COP-Out or A GENUINE Transition to a More Sustainable Future?
Today I have woken up very grumpy, and I did not want to feel like this so close to Christmas!
Laurence Kemball-Cook, 14th December 2023
As I reflect on the recent COP28, my mood is far from festive. It's hard to shake the feeling that what we witnessed was more of a COP-out than a triumph for a more sustainable future, and here's why.
For the first time, nations at the UN climate summit explicitly targeted the use of fossil fuels. However, the outcome fell short of the stronger language we all hoped for – a resounding call to "phase out fossil fuels." Instead, we are left with a tepid agreement to "transition away" from coal, oil, and gas. While it's a step, it's more like a shuffle when what the world needs is a bold leap.
As talks teetered, compromise set in
The talks in Dubai teetered on the edge of collapse, saved only by a last-minute compromise that, for some, felt rushed and lacking in inclusivity. Small islands, already bearing the brunt of climate change, protested vehemently, arguing that the deal was pushed through without their due consideration. This sentiment was echoed by the Alliance of Small Island States (Aosis), expressing concern that the language about transitioning away from fossil fuels "potentially takes us backward rather than forward."
Is a 'transition' going far enough?
The 21-page deal speaks of "contributing to transitioning away from fossil fuels in energy systems in a just, orderly, and equitable manner." It acknowledges that global emissions may peak before 2025 but provides a vague timeline that could be later for developing nations. This ambiguity, coupled with successful pushback from oil-producing nations, raises concerns about the sincerity of the commitment to real change.
Developing nations reliant on fossil fuel exports, such as Iraq, opposed stronger language, arguing it did not fairly represent their limited role in causing climate change. Many of these countries feel left behind, as other agreements at COP28 failed to secure enough finance to transition to greener energy, leaving them grappling with the economic fallout of moving away from fossil fuels.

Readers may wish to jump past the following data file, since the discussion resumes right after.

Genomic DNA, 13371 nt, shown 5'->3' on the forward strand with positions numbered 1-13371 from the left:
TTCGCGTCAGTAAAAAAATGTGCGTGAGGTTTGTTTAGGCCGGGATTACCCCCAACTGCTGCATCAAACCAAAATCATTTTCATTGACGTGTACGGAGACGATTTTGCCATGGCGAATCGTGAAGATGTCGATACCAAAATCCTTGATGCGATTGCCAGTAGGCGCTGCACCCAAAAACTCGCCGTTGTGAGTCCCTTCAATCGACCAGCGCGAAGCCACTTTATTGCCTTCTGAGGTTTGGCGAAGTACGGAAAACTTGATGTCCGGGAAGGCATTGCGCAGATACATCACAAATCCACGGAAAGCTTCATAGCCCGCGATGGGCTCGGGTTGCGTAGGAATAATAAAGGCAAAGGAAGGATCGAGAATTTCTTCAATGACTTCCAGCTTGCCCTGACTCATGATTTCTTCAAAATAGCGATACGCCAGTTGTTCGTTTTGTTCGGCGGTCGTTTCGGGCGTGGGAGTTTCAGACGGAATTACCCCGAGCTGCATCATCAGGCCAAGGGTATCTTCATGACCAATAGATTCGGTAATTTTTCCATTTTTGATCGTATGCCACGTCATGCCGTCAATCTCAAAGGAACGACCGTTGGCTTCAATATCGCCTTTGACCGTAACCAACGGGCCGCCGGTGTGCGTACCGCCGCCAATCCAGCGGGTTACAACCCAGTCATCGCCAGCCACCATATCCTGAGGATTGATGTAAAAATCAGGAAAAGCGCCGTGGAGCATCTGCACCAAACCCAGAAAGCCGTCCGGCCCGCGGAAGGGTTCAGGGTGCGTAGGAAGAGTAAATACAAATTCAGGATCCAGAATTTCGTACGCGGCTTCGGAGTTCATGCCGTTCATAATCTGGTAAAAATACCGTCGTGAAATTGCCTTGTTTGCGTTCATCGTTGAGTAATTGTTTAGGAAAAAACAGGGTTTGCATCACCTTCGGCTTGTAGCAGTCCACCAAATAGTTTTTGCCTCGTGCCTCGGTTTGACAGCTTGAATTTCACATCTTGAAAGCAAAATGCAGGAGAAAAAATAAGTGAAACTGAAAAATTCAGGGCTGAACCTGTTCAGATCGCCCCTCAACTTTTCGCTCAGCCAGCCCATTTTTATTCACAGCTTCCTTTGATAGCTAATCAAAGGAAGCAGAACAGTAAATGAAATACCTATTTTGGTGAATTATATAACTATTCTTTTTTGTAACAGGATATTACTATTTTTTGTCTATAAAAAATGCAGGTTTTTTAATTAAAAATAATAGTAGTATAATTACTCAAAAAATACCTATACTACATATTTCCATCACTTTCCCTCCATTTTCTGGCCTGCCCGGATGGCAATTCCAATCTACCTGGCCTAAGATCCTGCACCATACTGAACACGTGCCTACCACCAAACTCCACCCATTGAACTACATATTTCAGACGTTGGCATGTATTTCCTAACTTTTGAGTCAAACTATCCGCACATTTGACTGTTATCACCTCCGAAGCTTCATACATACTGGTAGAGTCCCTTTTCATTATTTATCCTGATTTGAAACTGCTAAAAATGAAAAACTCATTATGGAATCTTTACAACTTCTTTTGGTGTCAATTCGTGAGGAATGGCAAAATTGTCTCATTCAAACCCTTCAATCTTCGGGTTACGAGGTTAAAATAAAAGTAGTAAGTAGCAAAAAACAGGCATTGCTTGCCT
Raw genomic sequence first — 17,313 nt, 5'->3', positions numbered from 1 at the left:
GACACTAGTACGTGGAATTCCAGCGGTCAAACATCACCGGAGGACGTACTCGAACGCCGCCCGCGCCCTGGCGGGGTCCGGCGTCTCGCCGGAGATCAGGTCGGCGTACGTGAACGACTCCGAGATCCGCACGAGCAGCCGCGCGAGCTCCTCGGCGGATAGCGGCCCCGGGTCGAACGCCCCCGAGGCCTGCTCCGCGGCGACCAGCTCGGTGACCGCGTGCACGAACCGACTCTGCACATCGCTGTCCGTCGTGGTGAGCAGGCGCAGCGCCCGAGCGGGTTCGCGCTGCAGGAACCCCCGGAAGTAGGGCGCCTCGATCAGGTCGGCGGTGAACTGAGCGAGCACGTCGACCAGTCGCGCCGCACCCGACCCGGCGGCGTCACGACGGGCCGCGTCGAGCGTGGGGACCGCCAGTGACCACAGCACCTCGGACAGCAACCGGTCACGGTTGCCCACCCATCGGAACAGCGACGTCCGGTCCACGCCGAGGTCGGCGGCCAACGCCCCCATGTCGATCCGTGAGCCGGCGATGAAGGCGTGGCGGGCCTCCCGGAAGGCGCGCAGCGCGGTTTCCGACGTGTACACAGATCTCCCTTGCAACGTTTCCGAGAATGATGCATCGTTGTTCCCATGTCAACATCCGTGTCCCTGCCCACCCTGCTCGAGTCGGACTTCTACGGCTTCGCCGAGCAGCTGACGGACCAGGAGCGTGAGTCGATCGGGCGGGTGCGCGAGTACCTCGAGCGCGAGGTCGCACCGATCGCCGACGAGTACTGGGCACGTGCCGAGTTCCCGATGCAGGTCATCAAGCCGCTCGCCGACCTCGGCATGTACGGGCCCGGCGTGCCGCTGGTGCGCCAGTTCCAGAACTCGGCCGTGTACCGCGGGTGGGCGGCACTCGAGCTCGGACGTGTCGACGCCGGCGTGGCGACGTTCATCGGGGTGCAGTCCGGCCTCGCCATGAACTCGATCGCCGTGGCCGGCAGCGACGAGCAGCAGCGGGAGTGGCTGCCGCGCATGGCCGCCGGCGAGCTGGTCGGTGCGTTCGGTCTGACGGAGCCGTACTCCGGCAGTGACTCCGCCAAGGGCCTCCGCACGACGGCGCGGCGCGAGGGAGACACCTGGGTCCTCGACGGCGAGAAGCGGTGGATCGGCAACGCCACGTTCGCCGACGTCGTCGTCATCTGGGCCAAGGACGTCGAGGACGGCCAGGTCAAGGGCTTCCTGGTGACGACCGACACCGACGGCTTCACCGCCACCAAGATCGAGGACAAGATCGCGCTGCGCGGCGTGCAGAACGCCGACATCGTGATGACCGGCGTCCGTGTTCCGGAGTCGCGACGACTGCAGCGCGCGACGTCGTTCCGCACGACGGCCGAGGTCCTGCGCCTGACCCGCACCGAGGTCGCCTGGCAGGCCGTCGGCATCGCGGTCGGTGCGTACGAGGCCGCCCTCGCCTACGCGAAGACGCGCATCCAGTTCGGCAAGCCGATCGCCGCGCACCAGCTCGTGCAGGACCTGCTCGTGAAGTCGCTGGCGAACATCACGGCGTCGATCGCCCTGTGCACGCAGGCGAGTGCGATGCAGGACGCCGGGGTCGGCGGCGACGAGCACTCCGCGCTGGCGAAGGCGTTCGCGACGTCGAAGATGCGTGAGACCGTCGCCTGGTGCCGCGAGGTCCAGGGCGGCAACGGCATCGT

Does the deal fall short?
As the deal was unexpectedly gavelled through, some celebrated, including US Climate Envoy John Kerry, who viewed it optimistically in the context of global conflicts. Yet, critics argue that the deal falls short of what is urgently needed to address the climate crisis. Activists and scientists are labeling it weak, asserting that it does little to curb the growing problem of emissions causing global warming.
An historic achievement or COP-OUT?
With the clock ticking, countries have just six years to achieve a target of cutting greenhouse gas emissions by 45%. Sadly, the COP28 deal seems woefully inadequate, leaving many, like Uganda youth activist Vanessa Nakate, to declare it "nowhere near enough" – a true fossil fuel COP-out.
We must hold leaders accountable
As we move forward, we must hold leaders accountable for their promises. The transition to a more sustainable future demands bold and unwavering action. Let's not settle for half measures and ambiguous language. Our planet deserves more than a COP-out; it deserves a commitment to phasing out fossil fuels and embracing a future that ensures the well-being of generations to come.
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Pavegen is a purpose-driven technology business that helps power change and generates positive outcomes for people and planet. Laying underfoot inside buildings, public spaces and at events, Pavegen Kinetic Paving harnesses the power of people’s footsteps, creating not only a small amount of energy – but also imaginative, interactive experiences and data, to help educate, engage and enable meaningful actions around sustainability and Net Zero intent. Pavegen calls this Citizen Impact; powered by Pavegen.
Pavegen helps power Kinetic Street Furniture applications such as USB charging, LED lights, and Green Wall irrigation systems, whilst data from the system can be used for public educational purposes on digital display screens. Kinetic Brand Experiences at live events, expos, festivals and public spaces produce data to provide gamified experiences that help brands engage meaningfully with consumers.
The company was founded in 2009 by Laurence Kemball-Cook who invented the Kinetic Paving technology that can now be seen in over 37 countries around the world.